Special Counsel Robert Mueller’s public statement last week amounted to a simple plea: read what I wrote. The collective American failure to do so made that plea necessary.
It is not entirely the fault of the public. Attorney General William Barr deliberately mislead all of us about what Mueller wrote before any of us had a chance to read the report. Barr told us what to think, and many of us left it at that. Since the release of the redacted version, however, the evidence has been there and has been largely ignored.
The public generally relies on the press to interpret such documents, and the American news media has not done a particularly good job in this case.
The press has been relatively responsible in its treatment of Volume 2, which lays out the case that Donald Trump committed multiple acts of obstruction of justice. As Mueller made clear in his public statement, Trump only escaped indictment due to Department of Justice policy against indicting a sitting president.
The problem is that the focus on the obstruction in Volume 2 case has led us to ignore what precisely Trump was obstructing. The conventional wisdom on Watergate is that it was the cover-up that got Nixon, as if that unusually bright man stupidly committed obstruction of justice for no good reason. But historians of Watergate know well that Nixon covered up for a perfectly good reason: to avoid exposing his own criminal activity. The same is likely true here, and we have thus far failed to appreciate it.
In my reading, the greatest failing in the public and press understanding of the Mueller report pertains to Volume 1 on the investigation into Russian interference. Trump, of course, has repeatedly (and falsely) claimed that it concluded that there was “no collusion.” Trump’s lies are to be expected. What has been far worse has been the failure of the press (and members of Congress) to convey accurately what Mueller does say in Volume 1—and how what it actually says adds greater weight to the damning material in Volume 2.
In short, I think the report tells us that the Trump Campaign may well have conspired with the Russian government, but Trump’s obstruction prevented the investigation from proving it.
The failure of the press to communicate the real substance of the report cannot be blamed entirely on Barr. He accurately quoted the report in his initial letter: “[T]he investigation did not establish that members of the Trump Campaign conspired or coordinated with the Russian government in its election interference activities.”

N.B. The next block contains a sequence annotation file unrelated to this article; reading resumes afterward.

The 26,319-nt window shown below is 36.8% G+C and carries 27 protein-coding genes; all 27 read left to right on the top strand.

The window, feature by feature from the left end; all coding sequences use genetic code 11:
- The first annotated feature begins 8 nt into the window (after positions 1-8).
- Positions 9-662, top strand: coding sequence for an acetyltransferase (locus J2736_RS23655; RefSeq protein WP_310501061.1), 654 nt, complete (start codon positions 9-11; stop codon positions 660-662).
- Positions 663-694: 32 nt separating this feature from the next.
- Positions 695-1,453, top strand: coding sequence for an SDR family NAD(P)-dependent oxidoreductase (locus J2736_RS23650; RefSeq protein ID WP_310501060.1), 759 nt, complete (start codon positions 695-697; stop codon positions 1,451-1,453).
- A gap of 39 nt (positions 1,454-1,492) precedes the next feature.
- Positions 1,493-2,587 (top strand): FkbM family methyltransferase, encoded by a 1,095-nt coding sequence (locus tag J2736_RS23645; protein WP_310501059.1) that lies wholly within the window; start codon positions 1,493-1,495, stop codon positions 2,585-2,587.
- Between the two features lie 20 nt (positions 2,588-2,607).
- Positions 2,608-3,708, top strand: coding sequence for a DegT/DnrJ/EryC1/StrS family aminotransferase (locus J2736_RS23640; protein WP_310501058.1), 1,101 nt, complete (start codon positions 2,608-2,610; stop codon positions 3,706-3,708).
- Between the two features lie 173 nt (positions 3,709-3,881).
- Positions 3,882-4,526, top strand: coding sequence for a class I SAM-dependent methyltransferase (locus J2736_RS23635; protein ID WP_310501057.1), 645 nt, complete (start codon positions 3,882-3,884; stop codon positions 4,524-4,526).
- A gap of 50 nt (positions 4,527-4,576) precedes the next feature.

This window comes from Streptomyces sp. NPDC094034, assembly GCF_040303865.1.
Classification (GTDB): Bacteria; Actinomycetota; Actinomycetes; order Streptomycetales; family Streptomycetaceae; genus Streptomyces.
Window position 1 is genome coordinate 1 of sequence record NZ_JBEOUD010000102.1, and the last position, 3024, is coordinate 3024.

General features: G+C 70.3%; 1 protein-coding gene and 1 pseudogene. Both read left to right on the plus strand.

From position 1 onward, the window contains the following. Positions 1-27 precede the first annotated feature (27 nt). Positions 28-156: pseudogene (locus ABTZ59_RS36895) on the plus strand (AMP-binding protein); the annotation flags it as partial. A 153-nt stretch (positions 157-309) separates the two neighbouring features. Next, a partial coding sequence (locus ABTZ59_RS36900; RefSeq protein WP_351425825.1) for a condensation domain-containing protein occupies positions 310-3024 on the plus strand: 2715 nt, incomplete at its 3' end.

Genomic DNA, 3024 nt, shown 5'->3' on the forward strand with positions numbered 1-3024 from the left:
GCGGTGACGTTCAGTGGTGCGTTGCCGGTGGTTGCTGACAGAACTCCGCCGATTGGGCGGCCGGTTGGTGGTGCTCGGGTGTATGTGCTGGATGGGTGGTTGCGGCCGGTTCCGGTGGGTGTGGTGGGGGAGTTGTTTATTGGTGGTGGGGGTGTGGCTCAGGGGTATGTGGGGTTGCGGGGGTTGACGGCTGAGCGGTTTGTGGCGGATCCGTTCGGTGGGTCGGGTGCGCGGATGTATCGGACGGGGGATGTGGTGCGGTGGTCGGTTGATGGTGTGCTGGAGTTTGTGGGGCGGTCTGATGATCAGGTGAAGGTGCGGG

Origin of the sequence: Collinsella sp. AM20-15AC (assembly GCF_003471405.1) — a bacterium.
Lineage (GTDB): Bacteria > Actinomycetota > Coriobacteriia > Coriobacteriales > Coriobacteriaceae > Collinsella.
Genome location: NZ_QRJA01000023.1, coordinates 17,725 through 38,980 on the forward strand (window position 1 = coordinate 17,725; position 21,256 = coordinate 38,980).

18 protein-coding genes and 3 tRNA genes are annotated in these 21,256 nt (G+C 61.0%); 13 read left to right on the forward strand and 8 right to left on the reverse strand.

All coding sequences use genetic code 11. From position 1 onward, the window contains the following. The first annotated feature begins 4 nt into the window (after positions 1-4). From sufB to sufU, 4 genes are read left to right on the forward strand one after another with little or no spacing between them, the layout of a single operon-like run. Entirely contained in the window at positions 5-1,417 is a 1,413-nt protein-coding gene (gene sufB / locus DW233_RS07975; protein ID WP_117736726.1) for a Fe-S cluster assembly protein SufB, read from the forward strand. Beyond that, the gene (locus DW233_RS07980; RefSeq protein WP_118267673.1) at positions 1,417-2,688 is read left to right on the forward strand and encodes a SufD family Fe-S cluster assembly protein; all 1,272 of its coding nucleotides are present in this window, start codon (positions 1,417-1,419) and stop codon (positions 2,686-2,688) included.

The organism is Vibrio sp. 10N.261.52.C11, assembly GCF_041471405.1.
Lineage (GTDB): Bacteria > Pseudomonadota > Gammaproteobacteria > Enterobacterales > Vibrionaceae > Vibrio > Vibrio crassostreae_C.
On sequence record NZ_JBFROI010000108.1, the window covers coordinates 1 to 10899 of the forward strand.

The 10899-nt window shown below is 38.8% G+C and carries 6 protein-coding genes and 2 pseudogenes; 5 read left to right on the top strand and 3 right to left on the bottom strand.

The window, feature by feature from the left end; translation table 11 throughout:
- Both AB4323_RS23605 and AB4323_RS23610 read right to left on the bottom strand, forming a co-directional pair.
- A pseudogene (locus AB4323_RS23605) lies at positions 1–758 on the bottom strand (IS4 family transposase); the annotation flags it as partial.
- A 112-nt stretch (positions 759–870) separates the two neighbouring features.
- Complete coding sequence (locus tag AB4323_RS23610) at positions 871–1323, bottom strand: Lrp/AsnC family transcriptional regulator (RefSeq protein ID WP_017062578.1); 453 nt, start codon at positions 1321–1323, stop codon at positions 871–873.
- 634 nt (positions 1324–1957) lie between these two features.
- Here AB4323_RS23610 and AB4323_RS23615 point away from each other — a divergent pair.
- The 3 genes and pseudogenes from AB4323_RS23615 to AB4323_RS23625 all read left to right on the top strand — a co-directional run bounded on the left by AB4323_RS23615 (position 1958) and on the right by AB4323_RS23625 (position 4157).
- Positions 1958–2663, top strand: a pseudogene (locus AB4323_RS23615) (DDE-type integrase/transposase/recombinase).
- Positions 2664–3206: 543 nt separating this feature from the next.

Unfortunately, the careful language of the report—“did not establish”—is easy to misinterpret, and it became something else in many press accounts: that the report found “no evidence” of collusion. The New York Times, CBS News, and NPR all framed the issue that way. Trump’s defenders consistently have repeated that lie. Anyone who has read Volume 1 (as I have) knows that the report explicitly says it did find evidence of conspiracy—but that the evidence was “not sufficient.” Mueller’s public statement made a point of saying the Special Counsel’s Office (SCO) concluded not that there was no evidence, but “that there was insufficient evidence to charge a broader conspiracy.”
So what does that mean? The report explicitly tells us: “A statement that the investigation did not establish particular facts does not mean there was no evidence of those facts.” (Vol. 1, p. 2) In short, the report tells us that there was evidence of conspiracy with the Russian government, but that it did not meet this high legal standard: “whether admissible evidence would probably be sufficient to obtain and sustain a conviction.” (Vol. 1, p. 8) It may be worth noting that modifier “admissible”—it seems to suggest that there is evidence that would not be admissible in court that would have been sufficient to establish a conspiracy.
Language matters. A careful reading of the report reveals that the SCO used a variety of phrases to describe what it did or did not find. When it found “no evidence,” it says so: “The investigation did not identify evidence that any U.S. persons conspired or coordinated with the IRA [Internet Research Agency, the Russian government’s social media manipulator].” (Vol., 1, p. 4) The report also forthrightly states: “The investigation did not find evidence that the Trump Campaign recovered any such Clinton emails.” (Vol. 1, p. 61) Also: “The investigation did not identify evidence that the Campaign passed or received any messages to or from the Russian government through CNI [Center for the National Interest] or [its director Dimitri] Simes.” (Vol. 1, p. 103)
These examples make it impossible to argue that “did not establish” means the same thing as “did not find evidence.” That misreading, however, has been immensely useful to Trump and his defenders.
A major consequence of the failure to understand Volume 1 and its argument is that the damning evidence of obstruction of justice by Trump in Volume 2 seems less significant than it should.
Barr himself has absurdly claimed that Trump’s obstruction behavior can be excused because he had been falsely accused: “If the president is being falsely accused, which the evidence now suggests that the accusations against him were false, and he knew they were false, and he felt that this investigation was unfair, propelled by his political opponents, and was hampering his ability to govern, that is not a corrupt motive for replacing an independent counsel.”
A fair reading of Volume 1 cannot sustain Barr’s claim “the evidence now suggests that the accusations against him were false.” The report does not conclude that the conspiracy charge was false. But the lie that Volume 1 found “no evidence” of conspiracy quite nicely serves Barr’s end (I give the press the benefit of the doubt that their error was due to laziness; Barr is too experienced a lawyer for that.)
According to Barr’s contorted defense, there can be no obstruction if there was no underlying crime. But Volume 1 makes clear two things: 1) there was an underlying crime of Russian interference in the election (a point Mueller hammered home not once but twice in his public statement) and 2) the failure to establish a second crime (a conspiracy between the Trump campaign and the Russian government) may be due precisely to Trump’s obstruction of justice.